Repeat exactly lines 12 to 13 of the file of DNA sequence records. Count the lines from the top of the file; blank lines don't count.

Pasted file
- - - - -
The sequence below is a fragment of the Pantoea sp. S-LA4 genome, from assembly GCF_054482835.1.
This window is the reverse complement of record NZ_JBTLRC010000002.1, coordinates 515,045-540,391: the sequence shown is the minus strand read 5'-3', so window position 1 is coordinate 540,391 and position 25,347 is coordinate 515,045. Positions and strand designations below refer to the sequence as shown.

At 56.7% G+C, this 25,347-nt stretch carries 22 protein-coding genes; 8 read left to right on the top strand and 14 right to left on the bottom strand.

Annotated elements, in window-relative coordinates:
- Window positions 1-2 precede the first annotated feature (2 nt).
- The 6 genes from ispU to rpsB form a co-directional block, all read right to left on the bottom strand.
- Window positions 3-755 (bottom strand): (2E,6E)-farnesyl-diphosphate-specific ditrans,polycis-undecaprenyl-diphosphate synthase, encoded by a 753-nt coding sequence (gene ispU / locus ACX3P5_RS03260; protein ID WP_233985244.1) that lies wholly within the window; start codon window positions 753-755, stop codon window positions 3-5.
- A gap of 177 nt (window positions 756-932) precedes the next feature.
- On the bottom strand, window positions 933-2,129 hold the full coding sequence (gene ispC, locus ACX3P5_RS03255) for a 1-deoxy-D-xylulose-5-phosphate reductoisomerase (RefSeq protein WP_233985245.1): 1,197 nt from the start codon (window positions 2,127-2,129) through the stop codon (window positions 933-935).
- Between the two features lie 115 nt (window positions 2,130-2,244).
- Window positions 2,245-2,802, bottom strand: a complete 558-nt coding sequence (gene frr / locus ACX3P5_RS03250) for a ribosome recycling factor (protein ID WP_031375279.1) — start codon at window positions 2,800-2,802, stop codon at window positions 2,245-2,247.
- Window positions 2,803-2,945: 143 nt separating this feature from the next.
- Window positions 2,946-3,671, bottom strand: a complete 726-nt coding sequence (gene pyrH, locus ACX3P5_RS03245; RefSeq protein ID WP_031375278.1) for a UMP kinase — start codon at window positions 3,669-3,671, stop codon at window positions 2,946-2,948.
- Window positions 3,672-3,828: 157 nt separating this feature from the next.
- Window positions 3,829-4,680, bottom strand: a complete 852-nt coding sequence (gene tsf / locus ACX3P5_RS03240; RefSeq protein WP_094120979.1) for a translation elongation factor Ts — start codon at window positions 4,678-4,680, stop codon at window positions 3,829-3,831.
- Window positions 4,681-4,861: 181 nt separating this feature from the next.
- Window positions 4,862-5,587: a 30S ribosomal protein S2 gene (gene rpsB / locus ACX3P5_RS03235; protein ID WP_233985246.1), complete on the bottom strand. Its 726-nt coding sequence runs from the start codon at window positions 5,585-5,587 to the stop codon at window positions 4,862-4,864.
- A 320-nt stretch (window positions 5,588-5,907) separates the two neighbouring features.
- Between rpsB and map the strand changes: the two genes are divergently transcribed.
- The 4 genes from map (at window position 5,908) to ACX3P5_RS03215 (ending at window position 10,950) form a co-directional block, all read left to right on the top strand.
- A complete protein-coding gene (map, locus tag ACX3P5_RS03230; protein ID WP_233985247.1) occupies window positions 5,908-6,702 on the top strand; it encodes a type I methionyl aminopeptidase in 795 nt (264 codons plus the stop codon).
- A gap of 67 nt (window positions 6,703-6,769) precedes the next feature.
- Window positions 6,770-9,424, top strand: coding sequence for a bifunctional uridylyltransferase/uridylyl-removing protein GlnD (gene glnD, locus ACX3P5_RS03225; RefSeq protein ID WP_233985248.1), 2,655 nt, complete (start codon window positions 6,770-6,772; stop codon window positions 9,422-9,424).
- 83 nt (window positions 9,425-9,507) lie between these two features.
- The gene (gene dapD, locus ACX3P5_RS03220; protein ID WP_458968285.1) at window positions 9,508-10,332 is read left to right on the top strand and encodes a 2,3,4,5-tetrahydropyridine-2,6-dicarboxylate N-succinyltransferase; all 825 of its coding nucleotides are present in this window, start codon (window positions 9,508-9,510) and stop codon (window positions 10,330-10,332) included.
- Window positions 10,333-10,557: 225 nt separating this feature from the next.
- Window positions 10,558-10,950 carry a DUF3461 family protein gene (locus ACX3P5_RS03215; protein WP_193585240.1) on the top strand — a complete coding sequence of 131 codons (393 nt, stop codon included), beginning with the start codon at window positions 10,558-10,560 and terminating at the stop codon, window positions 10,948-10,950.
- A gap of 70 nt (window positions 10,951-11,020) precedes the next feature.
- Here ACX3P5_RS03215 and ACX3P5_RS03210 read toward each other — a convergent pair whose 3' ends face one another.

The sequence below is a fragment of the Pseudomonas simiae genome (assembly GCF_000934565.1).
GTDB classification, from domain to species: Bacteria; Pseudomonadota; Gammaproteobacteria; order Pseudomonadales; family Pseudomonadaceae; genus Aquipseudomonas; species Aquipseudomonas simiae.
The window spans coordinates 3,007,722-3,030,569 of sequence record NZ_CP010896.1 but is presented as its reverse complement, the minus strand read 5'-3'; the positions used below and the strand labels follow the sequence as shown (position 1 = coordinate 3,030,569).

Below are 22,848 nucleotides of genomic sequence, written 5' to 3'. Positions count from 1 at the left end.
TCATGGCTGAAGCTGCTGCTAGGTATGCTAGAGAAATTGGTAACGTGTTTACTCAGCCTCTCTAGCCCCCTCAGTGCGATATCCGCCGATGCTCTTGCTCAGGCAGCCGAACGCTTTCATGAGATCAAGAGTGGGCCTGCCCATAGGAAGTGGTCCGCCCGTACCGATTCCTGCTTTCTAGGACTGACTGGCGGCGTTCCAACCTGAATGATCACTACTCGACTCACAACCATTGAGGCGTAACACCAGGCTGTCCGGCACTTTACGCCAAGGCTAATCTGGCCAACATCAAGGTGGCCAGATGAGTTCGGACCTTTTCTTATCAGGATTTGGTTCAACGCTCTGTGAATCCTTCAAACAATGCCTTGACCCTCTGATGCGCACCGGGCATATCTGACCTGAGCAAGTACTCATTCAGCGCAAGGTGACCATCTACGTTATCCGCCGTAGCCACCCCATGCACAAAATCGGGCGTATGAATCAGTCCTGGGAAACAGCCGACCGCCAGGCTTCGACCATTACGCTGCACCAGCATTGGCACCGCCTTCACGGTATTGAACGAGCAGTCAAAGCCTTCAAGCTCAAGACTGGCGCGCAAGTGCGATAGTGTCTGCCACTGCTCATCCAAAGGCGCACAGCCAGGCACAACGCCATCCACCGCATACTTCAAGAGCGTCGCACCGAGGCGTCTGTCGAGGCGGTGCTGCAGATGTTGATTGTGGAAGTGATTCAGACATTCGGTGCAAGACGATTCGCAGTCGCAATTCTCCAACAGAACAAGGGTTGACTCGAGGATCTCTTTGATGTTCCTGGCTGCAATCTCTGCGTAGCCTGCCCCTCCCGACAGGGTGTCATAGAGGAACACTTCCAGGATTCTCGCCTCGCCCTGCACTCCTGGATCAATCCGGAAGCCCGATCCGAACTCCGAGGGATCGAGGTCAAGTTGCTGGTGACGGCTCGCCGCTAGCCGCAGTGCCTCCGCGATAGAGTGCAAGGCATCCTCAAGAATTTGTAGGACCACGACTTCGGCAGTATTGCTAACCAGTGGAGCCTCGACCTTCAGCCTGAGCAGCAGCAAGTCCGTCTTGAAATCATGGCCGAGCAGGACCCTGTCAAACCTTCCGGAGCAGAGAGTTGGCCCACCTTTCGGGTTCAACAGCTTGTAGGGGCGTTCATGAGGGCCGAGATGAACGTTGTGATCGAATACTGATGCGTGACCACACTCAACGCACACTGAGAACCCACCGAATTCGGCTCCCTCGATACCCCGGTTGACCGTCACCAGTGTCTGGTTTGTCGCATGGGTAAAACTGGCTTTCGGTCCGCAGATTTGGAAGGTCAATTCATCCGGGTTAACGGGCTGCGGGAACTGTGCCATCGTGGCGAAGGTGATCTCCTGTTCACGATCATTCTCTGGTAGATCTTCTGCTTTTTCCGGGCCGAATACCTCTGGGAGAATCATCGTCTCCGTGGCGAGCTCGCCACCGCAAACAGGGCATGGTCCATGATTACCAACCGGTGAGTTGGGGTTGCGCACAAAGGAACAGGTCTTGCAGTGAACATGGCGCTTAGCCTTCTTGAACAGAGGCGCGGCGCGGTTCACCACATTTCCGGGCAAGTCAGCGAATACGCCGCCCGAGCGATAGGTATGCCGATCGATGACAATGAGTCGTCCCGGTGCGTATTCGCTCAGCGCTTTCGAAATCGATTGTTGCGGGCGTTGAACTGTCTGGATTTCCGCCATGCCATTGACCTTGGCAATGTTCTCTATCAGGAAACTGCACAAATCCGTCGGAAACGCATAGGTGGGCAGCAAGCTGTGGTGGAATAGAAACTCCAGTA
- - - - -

- Window positions 2,803-2,945: 143 nt separating this feature from the next.
- Window positions 2,946-3,671, bottom strand: a complete 726-nt coding sequence (gene pyrH, locus ACX3P5_RS03245; RefSeq protein ID WP_031375278.1) for a UMP kinase — start codon at window positions 3,669-3,671, stop codon at window positions 2,946-2,948.